Dov Charney Is Now Trying to Buy Control of American Apparel

You can't say the man's not persistent.
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Dhani Mau
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You can't say the man's not persistent.
Photo: Johannes Kroemer/Getty

Photo: Johannes Kroemer/Getty

Dov Charney is not letting American Apparel, the company he founded in 1998, go without a fight. Shortly after the company's board of directors decided to relieve Charney of his president and CEO roles (following a 30-day suspension period), Charney told the Financial Times that he would take legal action if not granted his job back. In that event, he plans to seek between $23 million and $25 million in severance pay for what he believes was a wrongful firing.

His latest tactic, however, which he began taking steps towards last week, is regaining control of the company by buying more shares of it. According to an SEC document filed Monday, Charney bought 27 million shares of American Apparel on June 27, upping his total stake from 27 percent up to 43 percent, meaning he only needs another seven percent to get his company back (and also that he's obsessed with the number 27?). But that seven percent will be pretty difficult, if not impossible, to come by.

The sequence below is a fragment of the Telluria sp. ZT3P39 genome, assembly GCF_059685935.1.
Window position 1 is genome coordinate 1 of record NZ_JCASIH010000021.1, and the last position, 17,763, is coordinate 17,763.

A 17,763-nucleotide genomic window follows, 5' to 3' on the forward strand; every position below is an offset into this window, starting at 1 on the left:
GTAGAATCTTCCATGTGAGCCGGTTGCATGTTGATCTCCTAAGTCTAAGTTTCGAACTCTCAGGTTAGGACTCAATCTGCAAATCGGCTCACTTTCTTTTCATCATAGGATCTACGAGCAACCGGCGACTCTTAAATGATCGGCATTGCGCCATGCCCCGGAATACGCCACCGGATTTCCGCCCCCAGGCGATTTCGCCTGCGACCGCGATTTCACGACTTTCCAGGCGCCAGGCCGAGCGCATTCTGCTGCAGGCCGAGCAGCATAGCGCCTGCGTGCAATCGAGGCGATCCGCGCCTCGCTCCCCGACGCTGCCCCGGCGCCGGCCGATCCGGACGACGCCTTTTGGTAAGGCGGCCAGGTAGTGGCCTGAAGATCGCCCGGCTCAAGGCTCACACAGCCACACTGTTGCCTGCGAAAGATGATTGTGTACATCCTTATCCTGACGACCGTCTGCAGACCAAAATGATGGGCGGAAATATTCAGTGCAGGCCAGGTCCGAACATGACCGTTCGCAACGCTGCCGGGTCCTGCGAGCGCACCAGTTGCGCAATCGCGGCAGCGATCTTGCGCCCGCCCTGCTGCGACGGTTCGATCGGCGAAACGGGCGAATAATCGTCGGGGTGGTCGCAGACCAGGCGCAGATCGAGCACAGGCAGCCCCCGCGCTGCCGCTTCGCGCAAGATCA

Charney got those 27 million shares by entering a loan agreement with an investment firm called Standard General. Basically, Standard General bought the shares and will loan Charney the money to buy the shares from them. In response, American Apparel enacted a one-year shareholder rights plan (more familiarly known as a "poison pill") that prevents an investor or a group from buying a large stake in the company, and prevents shareholders who already have large stakes (like Charney) from substantially increasing their shares.

The same day he bought the shares, Charney also tried to schedule a shareholders' meeting for September, the purpose of which was to increase the number of directors on the board to 15. His request was denied on the basis that he did not have the authority to call the meeting.

Meanwhile, the company is continuing its investigation into Charney's alleged misconduct.

But Charney is not American Apparel's only cause for concern at the moment. One of the company's creditors, Lion Capital, is demanding repayment of a $10 million loan upon Charney's exit. American Apparel has told WWD that it is still in talks with Lion and will be able to access the funds to pay them if needed.